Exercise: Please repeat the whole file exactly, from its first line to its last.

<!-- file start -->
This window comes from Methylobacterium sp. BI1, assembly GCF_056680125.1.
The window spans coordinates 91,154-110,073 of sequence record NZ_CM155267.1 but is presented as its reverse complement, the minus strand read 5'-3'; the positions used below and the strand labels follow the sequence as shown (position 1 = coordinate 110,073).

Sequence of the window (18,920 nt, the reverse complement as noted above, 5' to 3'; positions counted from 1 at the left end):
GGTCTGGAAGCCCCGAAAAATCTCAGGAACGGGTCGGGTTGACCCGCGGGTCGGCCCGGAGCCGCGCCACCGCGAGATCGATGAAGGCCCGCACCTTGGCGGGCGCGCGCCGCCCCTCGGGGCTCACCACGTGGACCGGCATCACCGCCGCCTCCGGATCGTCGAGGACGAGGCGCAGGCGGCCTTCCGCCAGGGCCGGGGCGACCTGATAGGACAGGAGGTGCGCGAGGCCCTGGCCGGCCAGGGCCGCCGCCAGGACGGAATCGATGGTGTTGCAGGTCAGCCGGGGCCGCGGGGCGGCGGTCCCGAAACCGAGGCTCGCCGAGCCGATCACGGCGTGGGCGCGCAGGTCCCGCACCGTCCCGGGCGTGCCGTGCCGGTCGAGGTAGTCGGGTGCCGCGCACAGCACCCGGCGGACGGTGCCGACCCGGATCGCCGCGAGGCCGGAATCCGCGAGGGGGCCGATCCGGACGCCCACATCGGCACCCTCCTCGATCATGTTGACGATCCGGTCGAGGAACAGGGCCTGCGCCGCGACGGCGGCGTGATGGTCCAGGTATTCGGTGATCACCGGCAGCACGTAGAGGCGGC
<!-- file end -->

This window comes from Methylobacterium sp. BI1, assembly GCF_056680125.1.
The window spans coordinates 91,154-110,073 of sequence record NZ_CM155267.1 but is presented as its reverse complement, the minus strand read 5'-3'; the positions used below and the strand labels follow the sequence as shown (position 1 = coordinate 110,073).

Sequence of the window (18,920 nt, the reverse complement as noted above, 5' to 3'; positions counted from 1 at the left end):
GGTCTGGAAGCCCCGAAAAATCTCAGGAACGGGTCGGGTTGACCCGCGGGTCGGCCCGGAGCCGCGCCACCGCGAGATCGATGAAGGCCCGCACCTTGGCGGGCGCGCGCCGCCCCTCGGGGCTCACCACGTGGACCGGCATCACCGCCGCCTCCGGATCGTCGAGGACGAGGCGCAGGCGGCCTTCCGCCAGGGCCGGGGCGACCTGATAGGACAGGAGGTGCGCGAGGCCCTGGCCGGCCAGGGCCGCCGCCAGGACGGAATCGATGGTGTTGCAGGTCAGCCGGGGCCGCGGGGCGGCGGTCCCGAAACCGAGGCTCGCCGAGCCGATCACGGCGTGGGCGCGCAGGTCCCGCACCGTCCCGGGCGTGCCGTGCCGGTCGAGGTAGTCGGGTGCCGCGCACAGCACCCGGCGGACGGTGCCGACCCGGATCGCCGCGAGGCCGGAATCCGCGAGGGGGCCGATCCGGACGCCCACATCGGCACCCTCCTCGATCATGTTGACGATCCGGTCGAGGAACAGGGCCTGCGCCGCGACGGCGGCGTGATGGTCCAGGTATTCGGTGATCACCGGCAGCACGTAGAGGCGGC